As losses mount at American banks and the pain of the credit crisis spreads from housing and finance to the broader economy, many small companies complain it is increasingly difficult to obtain loans.
Tighter credit could not only help to push the United States into recession, but prolong the downturn as ideas for new businesses get stymied once entrepreneurs sit down with local bank managers, small business representatives warn.
"In recent weeks we've seen banks becoming more cautious and the pace of lending has slowed considerably," said Weldon Gibson, a consultant at the Lamar University Small Business Development Center in Texas. "They are demanding higher credit scores and want more collateral before lending."
Small businesses are a linchpin of the U.S. economy because they form the backbone of the country's jobs market and are crucial for job creation.
According to U.S. Census Bureau data, in 2002 the United States had 112 million paid employees. About 56.4 million of them, or just more than 50 percent, worked at companies with fewer than 500 employees.
In the wake of the U.S. housing crisis and the shock waves this has sent through the financial sector, evidence has mounted that, as well as facing the strains of a weak economy and the pain of high fuel costs, many small companies face a tough time getting loans.
"If you have a great credit score, a solid business plan and a bank that hasn't been burned by the housing crisis, then you should be able to get a loan," said George Cloutier, chief executive of Orlando, Florida-based American Management Services Inc, a small business consultant. "If you don't have good credit or your bank made some bad choices in the property boom, you'll be told to look elsewhere."
The screws have tightened even more on small companies seeking loans as the financial sector has been rocked in recent weeks, culminating in the takeover by regulators of mortgage lender IndyMac Bancorp and a government rescue plan for mortgage finance giants Fannie Mae and Freddie Mac.
"From what bankers have told me, this (tougher approach to loans) is because they are under much greater scrutiny from regulators after the excesses of recent years," Lamar University's Gibson said.
According to a quarterly U.S. Federal Reserve survey of senior loan officers in April, 52 percent of respondents said they had tightened lending standards for companies with annual sales of less than $50 million, up from 30 percent in January.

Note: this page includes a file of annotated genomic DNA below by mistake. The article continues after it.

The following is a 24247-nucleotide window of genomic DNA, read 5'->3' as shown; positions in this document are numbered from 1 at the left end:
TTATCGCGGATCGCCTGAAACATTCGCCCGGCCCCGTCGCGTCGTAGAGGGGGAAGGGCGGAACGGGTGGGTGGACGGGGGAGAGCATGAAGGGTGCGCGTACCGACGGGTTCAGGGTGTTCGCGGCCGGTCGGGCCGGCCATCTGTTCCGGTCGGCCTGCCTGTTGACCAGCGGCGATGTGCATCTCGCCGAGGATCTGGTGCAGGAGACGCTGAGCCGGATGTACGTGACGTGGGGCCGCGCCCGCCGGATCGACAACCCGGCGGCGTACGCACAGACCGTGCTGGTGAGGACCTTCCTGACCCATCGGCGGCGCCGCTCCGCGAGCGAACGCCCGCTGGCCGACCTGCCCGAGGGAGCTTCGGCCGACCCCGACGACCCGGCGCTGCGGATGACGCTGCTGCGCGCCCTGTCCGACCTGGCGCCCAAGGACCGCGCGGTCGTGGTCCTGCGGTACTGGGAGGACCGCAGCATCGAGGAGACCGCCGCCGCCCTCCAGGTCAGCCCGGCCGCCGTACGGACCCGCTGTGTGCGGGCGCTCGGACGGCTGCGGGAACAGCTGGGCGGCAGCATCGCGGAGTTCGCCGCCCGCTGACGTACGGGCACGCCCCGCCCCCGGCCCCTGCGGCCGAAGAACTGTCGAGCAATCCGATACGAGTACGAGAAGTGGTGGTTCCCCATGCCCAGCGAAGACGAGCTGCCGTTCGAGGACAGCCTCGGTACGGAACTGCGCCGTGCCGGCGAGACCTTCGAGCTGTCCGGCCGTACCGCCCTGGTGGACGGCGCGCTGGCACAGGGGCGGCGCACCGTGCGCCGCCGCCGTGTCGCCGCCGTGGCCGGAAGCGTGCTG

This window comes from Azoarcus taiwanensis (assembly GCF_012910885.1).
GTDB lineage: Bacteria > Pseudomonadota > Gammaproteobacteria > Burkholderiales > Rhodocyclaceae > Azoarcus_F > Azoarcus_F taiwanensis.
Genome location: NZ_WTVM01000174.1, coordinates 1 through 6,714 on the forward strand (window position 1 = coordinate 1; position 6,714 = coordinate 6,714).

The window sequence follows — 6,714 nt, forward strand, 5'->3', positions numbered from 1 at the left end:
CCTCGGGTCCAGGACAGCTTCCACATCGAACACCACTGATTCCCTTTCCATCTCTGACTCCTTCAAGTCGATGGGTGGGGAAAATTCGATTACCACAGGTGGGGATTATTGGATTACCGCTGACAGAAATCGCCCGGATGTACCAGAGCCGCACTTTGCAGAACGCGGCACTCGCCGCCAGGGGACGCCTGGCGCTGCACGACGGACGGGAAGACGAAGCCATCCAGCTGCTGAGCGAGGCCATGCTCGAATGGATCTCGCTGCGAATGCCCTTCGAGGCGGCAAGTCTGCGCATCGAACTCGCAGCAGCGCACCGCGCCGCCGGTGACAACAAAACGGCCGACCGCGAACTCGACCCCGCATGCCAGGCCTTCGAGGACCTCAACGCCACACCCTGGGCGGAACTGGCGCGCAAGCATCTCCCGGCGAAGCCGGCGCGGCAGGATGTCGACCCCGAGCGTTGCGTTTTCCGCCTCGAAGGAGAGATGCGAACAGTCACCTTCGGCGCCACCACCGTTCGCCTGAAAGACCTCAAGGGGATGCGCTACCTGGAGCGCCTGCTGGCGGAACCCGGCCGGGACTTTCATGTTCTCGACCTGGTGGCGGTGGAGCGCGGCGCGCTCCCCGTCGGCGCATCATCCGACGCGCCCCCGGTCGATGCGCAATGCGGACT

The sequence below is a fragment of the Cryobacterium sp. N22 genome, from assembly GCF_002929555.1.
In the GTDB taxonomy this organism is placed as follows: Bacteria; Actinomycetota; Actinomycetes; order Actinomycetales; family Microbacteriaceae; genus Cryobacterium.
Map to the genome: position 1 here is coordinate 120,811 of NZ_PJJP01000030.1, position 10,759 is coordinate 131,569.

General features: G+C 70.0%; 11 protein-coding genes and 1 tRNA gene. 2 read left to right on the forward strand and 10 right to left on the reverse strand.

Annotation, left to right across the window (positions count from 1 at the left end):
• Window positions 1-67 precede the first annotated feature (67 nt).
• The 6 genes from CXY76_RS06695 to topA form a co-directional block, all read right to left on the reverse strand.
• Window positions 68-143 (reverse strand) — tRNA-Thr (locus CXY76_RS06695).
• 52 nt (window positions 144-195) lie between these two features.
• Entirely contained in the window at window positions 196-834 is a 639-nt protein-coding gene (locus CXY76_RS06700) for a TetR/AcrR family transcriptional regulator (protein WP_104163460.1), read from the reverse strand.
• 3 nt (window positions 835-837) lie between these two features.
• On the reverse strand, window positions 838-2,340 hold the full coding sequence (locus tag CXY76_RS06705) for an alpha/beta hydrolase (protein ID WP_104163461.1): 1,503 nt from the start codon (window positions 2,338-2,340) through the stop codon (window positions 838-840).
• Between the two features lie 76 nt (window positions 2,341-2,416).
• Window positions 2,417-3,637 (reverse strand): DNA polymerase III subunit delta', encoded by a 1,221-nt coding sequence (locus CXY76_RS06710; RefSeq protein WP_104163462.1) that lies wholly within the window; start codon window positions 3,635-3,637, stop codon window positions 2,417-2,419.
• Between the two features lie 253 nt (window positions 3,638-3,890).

According to the U.S. Small Business Administration, for the year up to July 11, about 10 percent fewer 7(a) loans were issued than in the same period in 2007. These are the SBA's most popular loans and — with a government guarantee covering up to 85 percent — low risk for lenders.
"Our loan volumes reflect the condition of the overall economy," said SBA spokeswoman Christine Mangi. "Credit is tightening and there is less demand for small business loans."
For the past four years, Dee Smith of Charlotte, Michigan, has run a small construction company that "flipped" homes — buying, renovating and selling homes at a profit — as well as a bed & breakfast guest house and a small consulting business. Up until this spring, he flipped five or six houses a year.
But when he approached his local bank in April asking for a mortgage loan covering 77 percent of a $175,000 home purchase, he was told the bank's new limit was 75 percent and his application was rejected.
"Although I have been with the same bank for many years and have run all my loans through them, I was told times have changed and they couldn't give me the loan I wanted," Smith said. "They got burned by the housing crisis and the rules of the game have changed."
Smith has closed his construction company until further notice.
The guest house and consulting company remain open as they can be run for the foreseeable future without any loans.
According to data provided by Sageworks, a financial information business that compiles information on private companies, its private sector index of more than 100,000 companies showed the sector's interest coverage ratio fell to 7.2 percent on June 30 from 8.1 percent on May 29.
The lower the ratio, the greater a company's debt expense burden. This data suggests either higher debt levels or that companies are paying more to service their debt.
In April, the Discover Business Watch poll found that 73 percent of business owners who extend lines of credit to customers had received delayed payments or requests to delay payments, up from 64 percent last September.
"It appears small businesses are under pressure at both ends," said Ryan Scully, director of Discover's business credit card. "They are finding it harder to get credit while doing everything they can to ease conditions for their customers."
But not everyone agrees credit is harder to come by for small businesses.
Earlier this month, a National Federation of Independent Business poll showed "no evidence of credit problems has appeared on Main Street. It is a Wall Street issue." But the NFIB seems to be in a minority.
"In the past few weeks, we haven't seen further deterioration of credit conditions, but they are certainly not improving either," said Todd McCracken, head of the National Small Business Association.
McCracken said that, with so much uncertainty over the U.S. economy, many small companies are "shelving expansion plans and are less likely to be looking for credit. Things would be a lot worse if there were a lot more business owners out there in need of loans."
"My main concern at this point is what happens when the economy starts to pick up and thousands of companies need credit, fast," he added. "If banks aren't ready to lend them money, that could really stifle any recovery."